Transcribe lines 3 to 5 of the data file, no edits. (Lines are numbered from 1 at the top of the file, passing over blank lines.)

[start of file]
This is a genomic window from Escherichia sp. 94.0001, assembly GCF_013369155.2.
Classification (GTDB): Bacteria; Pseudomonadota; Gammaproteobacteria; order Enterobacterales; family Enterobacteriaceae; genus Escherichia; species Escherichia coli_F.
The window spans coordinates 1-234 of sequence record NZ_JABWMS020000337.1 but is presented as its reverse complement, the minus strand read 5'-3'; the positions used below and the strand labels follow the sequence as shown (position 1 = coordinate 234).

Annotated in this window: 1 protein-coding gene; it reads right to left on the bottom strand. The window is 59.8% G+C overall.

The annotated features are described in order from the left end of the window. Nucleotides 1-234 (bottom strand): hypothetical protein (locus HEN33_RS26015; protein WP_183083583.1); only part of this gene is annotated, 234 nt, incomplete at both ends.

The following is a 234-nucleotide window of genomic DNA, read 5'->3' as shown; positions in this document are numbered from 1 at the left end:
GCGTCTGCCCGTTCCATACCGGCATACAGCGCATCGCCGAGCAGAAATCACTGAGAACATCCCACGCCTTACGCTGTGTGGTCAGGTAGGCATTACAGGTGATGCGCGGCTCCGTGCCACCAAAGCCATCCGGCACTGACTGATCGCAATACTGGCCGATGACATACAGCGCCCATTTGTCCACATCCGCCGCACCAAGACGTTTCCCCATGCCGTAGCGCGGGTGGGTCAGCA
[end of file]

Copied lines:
The window spans coordinates 1-234 of sequence record NZ_JABWMS020000337.1 but is presented as its reverse complement, the minus strand read 5'-3'; the positions used below and the strand labels follow the sequence as shown (position 1 = coordinate 234).

Annotated in this window: 1 protein-coding gene; it reads right to left on the bottom strand. The window is 59.8% G+C overall.

The annotated features are described in order from the left end of the window. Nucleotides 1-234 (bottom strand): hypothetical protein (locus HEN33_RS26015; protein WP_183083583.1); only part of this gene is annotated, 234 nt, incomplete at both ends.